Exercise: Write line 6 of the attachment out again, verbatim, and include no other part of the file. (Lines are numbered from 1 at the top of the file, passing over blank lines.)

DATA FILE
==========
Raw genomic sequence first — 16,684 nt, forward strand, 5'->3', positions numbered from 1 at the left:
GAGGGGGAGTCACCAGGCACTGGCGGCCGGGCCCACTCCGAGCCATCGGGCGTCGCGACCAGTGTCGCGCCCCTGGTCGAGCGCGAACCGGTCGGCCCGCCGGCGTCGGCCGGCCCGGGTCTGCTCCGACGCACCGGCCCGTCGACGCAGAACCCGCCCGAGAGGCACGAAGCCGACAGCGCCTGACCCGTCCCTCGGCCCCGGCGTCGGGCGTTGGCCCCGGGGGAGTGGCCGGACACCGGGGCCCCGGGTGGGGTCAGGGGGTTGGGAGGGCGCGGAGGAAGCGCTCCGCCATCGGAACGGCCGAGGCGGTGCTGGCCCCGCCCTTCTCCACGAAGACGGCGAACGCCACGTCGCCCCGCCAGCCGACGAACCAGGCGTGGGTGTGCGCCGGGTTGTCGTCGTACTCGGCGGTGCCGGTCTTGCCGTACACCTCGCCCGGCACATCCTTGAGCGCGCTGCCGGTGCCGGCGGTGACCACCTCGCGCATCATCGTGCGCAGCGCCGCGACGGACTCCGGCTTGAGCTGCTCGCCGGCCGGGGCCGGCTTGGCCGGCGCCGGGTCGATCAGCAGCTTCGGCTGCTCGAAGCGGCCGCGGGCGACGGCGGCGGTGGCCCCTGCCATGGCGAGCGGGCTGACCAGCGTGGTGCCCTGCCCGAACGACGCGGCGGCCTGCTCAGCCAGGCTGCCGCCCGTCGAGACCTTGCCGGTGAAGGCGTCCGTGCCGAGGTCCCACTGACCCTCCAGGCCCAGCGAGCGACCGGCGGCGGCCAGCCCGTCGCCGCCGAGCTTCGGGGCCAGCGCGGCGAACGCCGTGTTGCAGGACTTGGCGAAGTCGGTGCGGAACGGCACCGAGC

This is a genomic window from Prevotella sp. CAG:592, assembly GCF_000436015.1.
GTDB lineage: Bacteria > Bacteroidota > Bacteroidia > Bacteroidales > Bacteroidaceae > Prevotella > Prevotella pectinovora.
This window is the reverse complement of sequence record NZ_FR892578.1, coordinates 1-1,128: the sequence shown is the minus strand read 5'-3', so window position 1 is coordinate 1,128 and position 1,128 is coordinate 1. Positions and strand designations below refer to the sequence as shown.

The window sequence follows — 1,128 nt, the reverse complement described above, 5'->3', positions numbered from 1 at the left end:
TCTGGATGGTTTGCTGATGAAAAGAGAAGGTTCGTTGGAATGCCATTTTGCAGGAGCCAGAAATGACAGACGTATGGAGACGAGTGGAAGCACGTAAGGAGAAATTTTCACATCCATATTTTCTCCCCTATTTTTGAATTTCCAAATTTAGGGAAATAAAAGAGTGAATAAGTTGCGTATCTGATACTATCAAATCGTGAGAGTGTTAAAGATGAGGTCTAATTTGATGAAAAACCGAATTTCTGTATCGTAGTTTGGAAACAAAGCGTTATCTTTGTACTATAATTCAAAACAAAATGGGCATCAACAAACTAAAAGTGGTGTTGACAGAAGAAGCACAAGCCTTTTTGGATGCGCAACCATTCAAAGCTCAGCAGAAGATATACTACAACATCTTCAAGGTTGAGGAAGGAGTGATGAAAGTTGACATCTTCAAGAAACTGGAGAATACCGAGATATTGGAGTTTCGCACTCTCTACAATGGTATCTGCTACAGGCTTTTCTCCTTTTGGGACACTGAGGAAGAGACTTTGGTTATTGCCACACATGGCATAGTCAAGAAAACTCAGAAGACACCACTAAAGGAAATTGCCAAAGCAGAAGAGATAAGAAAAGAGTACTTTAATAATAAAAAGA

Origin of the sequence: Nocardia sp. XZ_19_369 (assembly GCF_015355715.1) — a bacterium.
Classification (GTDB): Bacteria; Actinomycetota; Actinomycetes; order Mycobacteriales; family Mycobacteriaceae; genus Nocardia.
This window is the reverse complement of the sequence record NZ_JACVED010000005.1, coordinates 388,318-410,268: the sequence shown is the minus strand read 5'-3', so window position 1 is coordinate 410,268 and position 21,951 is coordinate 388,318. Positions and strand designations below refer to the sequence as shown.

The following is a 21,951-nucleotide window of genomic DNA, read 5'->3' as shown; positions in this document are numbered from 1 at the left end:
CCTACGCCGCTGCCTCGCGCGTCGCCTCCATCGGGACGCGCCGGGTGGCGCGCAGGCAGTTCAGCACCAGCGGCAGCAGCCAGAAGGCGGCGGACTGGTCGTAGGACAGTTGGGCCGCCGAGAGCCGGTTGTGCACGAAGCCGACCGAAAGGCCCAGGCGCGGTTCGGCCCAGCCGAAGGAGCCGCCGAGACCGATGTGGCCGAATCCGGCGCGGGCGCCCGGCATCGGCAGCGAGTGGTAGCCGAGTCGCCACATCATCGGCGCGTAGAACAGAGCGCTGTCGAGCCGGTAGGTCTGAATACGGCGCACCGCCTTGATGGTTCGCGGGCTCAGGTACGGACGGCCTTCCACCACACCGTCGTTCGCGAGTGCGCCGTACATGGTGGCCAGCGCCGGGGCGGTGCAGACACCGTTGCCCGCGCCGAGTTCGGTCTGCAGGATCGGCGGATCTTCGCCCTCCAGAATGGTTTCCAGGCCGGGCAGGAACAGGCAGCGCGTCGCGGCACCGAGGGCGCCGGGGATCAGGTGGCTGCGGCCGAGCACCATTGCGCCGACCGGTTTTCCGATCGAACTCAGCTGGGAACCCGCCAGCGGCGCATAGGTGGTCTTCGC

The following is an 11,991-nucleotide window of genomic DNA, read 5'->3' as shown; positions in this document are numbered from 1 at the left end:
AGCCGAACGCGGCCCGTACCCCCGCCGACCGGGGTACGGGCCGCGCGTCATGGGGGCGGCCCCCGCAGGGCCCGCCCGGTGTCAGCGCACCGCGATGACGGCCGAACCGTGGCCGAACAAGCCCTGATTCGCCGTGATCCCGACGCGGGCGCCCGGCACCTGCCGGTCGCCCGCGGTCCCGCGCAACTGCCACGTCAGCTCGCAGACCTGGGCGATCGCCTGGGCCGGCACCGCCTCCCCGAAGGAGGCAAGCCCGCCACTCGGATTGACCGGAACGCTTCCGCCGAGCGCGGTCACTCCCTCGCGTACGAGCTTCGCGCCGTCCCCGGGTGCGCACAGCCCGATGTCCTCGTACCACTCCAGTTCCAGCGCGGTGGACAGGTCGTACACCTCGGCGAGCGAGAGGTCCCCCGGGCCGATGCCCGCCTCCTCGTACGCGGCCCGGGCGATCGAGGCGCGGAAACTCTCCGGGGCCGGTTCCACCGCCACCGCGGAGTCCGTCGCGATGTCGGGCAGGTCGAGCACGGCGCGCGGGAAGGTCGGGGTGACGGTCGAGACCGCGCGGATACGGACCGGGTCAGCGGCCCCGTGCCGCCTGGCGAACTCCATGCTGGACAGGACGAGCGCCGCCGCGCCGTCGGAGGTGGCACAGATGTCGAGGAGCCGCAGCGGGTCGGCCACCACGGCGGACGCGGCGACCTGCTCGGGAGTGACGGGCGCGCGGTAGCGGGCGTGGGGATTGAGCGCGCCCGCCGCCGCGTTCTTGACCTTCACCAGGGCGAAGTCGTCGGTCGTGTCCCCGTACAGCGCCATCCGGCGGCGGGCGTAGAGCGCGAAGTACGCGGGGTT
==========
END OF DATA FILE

The window sequence follows — 1,128 nt, the reverse complement described above, 5'->3', positions numbered from 1 at the left end: